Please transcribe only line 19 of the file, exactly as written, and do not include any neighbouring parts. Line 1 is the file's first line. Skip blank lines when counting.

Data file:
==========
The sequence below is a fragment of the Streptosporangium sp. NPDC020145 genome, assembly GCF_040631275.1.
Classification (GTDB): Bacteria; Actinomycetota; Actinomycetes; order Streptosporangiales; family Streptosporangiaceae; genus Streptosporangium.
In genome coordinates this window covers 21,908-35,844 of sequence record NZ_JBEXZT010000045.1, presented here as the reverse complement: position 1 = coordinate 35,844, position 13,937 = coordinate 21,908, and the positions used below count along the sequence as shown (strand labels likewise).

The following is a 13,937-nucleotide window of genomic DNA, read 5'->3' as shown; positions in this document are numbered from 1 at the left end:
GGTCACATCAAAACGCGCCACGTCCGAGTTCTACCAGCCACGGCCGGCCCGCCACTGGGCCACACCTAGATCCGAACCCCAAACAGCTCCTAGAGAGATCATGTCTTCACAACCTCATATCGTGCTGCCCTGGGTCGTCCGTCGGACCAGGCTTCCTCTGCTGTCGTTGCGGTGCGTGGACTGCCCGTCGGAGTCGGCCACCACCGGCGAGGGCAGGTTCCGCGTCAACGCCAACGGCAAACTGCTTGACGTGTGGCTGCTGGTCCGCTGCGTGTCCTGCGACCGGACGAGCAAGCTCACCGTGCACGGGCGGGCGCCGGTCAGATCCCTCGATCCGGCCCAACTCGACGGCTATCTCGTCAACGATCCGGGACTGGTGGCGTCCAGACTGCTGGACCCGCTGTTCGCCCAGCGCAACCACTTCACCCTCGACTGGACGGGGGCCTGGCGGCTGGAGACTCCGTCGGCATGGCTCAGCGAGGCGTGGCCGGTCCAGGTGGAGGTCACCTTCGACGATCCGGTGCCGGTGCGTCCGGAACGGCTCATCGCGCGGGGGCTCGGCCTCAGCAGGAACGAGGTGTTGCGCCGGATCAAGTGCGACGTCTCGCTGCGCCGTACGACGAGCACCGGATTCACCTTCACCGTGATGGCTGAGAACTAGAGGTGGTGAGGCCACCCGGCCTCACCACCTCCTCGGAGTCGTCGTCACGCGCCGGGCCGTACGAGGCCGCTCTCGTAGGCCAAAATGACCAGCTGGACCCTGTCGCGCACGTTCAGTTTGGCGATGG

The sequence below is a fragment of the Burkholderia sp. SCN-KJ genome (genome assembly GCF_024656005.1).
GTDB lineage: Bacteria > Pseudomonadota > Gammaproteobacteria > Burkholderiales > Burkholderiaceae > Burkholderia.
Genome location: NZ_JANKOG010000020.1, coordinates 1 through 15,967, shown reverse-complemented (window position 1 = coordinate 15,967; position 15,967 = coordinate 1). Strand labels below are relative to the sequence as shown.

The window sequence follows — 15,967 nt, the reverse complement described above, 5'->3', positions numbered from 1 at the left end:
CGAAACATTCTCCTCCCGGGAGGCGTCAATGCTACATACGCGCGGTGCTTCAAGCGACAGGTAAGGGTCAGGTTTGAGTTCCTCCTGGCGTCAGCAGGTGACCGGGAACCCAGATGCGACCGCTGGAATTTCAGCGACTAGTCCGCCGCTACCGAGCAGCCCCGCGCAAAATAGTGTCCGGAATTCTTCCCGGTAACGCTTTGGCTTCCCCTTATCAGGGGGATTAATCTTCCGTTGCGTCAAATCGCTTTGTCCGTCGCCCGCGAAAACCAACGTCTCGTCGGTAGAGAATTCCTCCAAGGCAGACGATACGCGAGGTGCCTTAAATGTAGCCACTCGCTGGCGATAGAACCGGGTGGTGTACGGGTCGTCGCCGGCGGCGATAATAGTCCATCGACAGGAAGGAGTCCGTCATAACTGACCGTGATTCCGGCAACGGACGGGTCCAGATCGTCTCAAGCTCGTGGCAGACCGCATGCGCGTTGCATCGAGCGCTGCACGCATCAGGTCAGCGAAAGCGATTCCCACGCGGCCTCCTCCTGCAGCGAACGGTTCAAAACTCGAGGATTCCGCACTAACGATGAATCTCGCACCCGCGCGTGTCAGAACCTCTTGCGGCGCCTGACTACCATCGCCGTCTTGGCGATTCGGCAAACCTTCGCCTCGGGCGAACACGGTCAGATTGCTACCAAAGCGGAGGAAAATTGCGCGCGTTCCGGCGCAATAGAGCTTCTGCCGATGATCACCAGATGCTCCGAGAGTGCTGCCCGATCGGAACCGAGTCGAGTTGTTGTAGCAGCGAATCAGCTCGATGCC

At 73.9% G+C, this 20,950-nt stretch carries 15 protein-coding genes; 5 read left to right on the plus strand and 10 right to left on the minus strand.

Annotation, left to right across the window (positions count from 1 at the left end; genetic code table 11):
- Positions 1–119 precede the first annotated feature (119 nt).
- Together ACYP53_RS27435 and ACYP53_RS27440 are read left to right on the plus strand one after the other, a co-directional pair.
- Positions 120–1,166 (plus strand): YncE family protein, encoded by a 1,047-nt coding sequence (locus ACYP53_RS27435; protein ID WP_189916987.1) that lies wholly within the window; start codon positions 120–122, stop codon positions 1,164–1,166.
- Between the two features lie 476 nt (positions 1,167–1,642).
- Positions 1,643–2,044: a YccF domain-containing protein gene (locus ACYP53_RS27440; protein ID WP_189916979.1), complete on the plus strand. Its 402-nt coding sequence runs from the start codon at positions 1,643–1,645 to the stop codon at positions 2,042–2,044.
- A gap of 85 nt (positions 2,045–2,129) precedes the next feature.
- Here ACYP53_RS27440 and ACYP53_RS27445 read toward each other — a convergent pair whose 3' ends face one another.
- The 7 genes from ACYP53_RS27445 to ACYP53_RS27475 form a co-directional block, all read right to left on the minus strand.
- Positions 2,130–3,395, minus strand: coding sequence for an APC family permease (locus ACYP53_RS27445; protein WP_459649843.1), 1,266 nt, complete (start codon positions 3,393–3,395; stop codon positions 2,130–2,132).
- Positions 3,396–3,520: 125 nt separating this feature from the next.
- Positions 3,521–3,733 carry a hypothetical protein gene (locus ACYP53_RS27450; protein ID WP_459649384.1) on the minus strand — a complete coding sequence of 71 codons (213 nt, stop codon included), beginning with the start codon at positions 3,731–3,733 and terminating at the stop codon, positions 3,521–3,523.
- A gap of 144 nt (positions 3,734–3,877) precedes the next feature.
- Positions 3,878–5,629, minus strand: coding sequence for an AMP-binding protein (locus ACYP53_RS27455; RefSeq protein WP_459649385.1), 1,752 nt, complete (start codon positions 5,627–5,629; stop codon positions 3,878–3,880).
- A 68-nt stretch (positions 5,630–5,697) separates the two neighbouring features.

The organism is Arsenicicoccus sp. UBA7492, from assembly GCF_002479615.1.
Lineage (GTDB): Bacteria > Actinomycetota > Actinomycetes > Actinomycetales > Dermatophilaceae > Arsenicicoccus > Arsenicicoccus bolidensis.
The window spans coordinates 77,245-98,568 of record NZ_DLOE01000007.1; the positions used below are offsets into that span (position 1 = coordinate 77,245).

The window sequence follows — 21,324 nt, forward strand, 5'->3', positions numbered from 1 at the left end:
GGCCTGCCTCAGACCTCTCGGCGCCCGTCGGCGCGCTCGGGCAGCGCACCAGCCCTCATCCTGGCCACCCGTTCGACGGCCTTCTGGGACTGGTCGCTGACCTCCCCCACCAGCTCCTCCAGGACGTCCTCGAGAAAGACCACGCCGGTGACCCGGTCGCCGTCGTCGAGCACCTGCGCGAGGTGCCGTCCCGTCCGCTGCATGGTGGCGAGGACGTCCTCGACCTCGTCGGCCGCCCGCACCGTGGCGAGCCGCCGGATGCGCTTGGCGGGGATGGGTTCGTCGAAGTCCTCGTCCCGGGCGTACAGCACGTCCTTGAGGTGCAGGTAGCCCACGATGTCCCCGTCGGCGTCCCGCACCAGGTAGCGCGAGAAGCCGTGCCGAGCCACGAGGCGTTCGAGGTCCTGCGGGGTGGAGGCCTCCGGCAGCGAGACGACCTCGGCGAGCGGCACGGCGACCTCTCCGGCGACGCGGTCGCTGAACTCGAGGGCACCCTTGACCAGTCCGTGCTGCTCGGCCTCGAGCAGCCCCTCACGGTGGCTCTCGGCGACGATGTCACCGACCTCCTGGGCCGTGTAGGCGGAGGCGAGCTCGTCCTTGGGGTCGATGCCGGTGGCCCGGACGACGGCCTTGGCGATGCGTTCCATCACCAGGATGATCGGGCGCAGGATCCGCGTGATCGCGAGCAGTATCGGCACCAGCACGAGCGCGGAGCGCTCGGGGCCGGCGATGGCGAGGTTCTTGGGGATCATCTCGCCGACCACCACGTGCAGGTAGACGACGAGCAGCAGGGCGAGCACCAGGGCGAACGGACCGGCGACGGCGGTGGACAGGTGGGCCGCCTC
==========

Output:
- Here ACYP53_RS27440 and ACYP53_RS27445 read toward each other — a convergent pair whose 3' ends face one another.